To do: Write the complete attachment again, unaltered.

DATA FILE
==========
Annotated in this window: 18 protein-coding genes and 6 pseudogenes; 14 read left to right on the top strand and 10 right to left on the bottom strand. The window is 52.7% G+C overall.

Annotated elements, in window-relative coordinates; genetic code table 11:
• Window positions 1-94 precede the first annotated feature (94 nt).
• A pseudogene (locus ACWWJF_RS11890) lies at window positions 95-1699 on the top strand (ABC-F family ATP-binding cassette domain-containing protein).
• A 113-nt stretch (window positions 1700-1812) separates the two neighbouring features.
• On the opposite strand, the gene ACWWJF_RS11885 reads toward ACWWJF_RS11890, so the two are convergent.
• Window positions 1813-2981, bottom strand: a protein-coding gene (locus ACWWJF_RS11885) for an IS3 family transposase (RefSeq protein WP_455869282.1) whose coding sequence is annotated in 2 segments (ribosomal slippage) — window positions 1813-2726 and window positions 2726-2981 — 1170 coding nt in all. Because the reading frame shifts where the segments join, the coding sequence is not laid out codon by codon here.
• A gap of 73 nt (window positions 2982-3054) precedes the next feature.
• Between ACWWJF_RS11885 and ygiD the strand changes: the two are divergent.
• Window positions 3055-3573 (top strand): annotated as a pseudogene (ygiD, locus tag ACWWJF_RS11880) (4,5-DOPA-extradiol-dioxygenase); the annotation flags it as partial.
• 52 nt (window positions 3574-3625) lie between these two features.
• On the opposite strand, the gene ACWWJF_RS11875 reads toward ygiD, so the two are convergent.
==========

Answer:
Annotated in this window: 18 protein-coding genes and 6 pseudogenes; 14 read left to right on the top strand and 10 right to left on the bottom strand. The window is 52.7% G+C overall.

Annotated elements, in window-relative coordinates; genetic code table 11:
• Window positions 1-94 precede the first annotated feature (94 nt).
• A pseudogene (locus ACWWJF_RS11890) lies at window positions 95-1699 on the top strand (ABC-F family ATP-binding cassette domain-containing protein).
• A 113-nt stretch (window positions 1700-1812) separates the two neighbouring features.
• On the opposite strand, the gene ACWWJF_RS11885 reads toward ACWWJF_RS11890, so the two are convergent.
• Window positions 1813-2981, bottom strand: a protein-coding gene (locus ACWWJF_RS11885) for an IS3 family transposase (RefSeq protein WP_455869282.1) whose coding sequence is annotated in 2 segments (ribosomal slippage) — window positions 1813-2726 and window positions 2726-2981 — 1170 coding nt in all. Because the reading frame shifts where the segments join, the coding sequence is not laid out codon by codon here.
• A gap of 73 nt (window positions 2982-3054) precedes the next feature.
• Between ACWWJF_RS11885 and ygiD the strand changes: the two are divergent.
• Window positions 3055-3573 (top strand): annotated as a pseudogene (ygiD, locus tag ACWWJF_RS11880) (4,5-DOPA-extradiol-dioxygenase); the annotation flags it as partial.
• 52 nt (window positions 3574-3625) lie between these two features.
• On the opposite strand, the gene ACWWJF_RS11875 reads toward ygiD, so the two are convergent.